Located at the northern end of Sutton High Street, Perry the fruiterer had this sign painted twice. Indeed originally the name was written horizontally. However traces of other words here and there would suggest another advert had been previously painted on this wall.

W. J.
High Class
Waited on Daily

Location: High Street / Picture taken on: 27/08/2009

Tuesday, 16 November 2010

Redfern's rubber heels, Fulham

After posting an advert for Redfern's rubber mats and a bit about the company's history five months ago, here is a sign promoting their rubber heels. Contrary to most signs for Redfern still visible in London, which were painted on large blind walls, this well-preserved example stands above the entrance and display windows of what was certainly a shoe shop.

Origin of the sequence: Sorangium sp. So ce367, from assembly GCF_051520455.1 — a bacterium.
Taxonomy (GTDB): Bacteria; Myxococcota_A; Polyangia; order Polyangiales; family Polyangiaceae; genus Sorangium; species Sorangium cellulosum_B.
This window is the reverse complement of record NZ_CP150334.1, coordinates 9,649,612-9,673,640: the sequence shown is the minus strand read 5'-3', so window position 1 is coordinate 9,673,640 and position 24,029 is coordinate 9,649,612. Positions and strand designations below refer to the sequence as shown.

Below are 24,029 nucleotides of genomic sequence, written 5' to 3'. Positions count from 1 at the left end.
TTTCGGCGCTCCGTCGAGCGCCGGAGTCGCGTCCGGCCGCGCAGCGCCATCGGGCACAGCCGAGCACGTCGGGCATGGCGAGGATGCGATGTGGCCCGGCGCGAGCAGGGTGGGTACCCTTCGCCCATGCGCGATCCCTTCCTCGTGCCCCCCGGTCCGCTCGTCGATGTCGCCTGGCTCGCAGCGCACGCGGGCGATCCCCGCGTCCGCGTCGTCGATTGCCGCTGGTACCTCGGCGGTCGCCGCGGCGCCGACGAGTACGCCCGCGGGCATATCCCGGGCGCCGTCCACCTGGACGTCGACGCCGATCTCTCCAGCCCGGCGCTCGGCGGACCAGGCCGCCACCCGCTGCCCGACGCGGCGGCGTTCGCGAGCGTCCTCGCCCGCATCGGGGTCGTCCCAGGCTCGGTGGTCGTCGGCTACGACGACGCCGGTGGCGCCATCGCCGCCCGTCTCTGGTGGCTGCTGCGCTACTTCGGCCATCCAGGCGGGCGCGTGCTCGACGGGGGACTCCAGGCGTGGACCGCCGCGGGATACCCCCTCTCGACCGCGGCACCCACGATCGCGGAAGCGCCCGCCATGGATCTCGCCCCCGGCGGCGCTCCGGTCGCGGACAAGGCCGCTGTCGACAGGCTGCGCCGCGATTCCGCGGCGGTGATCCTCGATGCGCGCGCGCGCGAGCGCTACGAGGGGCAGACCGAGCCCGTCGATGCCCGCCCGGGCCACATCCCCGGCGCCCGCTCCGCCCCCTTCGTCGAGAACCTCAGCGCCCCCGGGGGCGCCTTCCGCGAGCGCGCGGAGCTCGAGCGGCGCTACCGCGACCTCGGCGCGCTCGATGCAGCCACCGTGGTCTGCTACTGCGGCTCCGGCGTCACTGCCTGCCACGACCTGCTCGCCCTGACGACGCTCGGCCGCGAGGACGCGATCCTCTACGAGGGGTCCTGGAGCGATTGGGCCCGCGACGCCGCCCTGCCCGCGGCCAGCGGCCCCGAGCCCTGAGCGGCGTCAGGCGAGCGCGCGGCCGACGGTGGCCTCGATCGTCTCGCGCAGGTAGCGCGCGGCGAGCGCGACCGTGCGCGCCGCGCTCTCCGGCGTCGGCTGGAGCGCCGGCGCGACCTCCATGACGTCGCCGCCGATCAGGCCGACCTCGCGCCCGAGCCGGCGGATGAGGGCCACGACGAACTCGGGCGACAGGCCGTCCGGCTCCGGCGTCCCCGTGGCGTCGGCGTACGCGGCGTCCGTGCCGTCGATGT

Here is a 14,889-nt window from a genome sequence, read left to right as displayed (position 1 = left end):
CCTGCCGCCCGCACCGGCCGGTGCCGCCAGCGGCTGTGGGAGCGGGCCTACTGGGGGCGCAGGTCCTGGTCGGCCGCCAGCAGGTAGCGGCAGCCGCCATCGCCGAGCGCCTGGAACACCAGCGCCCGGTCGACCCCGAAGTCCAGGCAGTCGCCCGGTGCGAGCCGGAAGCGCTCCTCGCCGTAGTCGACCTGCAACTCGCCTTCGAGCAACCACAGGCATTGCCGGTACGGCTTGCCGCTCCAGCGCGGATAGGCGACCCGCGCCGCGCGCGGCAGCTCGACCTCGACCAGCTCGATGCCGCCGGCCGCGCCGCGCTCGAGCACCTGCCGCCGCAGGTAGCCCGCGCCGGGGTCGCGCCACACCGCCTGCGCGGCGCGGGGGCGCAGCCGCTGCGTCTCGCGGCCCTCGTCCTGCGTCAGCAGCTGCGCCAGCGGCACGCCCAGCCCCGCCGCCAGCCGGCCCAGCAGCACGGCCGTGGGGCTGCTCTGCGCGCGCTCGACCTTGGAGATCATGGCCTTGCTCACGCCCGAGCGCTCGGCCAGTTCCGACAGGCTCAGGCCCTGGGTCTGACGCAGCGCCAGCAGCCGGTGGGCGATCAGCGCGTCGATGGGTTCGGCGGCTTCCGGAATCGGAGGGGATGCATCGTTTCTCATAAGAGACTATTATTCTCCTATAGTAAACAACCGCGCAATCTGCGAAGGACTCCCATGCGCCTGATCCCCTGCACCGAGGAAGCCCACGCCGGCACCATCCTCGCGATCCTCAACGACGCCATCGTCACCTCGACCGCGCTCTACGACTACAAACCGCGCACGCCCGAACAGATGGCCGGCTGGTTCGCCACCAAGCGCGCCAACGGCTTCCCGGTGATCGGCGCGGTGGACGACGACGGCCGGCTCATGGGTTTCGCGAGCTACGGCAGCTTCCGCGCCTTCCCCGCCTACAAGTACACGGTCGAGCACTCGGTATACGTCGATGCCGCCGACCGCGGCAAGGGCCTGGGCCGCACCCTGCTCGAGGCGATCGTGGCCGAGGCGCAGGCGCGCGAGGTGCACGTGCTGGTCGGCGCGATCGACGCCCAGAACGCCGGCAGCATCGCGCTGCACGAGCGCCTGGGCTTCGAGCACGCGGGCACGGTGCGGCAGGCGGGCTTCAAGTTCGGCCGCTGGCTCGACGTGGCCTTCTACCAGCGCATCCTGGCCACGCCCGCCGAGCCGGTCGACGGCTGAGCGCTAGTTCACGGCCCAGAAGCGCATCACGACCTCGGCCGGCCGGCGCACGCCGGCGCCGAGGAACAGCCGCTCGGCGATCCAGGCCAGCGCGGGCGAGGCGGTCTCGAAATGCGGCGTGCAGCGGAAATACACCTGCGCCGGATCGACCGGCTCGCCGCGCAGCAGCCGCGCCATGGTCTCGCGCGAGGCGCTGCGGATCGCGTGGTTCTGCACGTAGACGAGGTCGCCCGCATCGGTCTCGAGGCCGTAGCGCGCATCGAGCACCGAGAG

Save Money
In Fulham For
Make Walking
A Pleasure

Location: Munster Road / Picture taken on: 17/04/2008

Monday, 15 November 2010

Woodcraft, Twickenham

A very simple sign, now partly hidden by the roof next door.


Location: Laurel Avenue / Picture taken on: 21/05/2008

Friday, 12 November 2010

Dairy shop, Lisbon

I just came back from Lisbon, where I saw only a handful of walls with very basic painted signs. However there are countless adverts on azulejos - painted tiles - plus a few on glass, and over the next weeks and months, I shall have the pleasure of presenting some of them.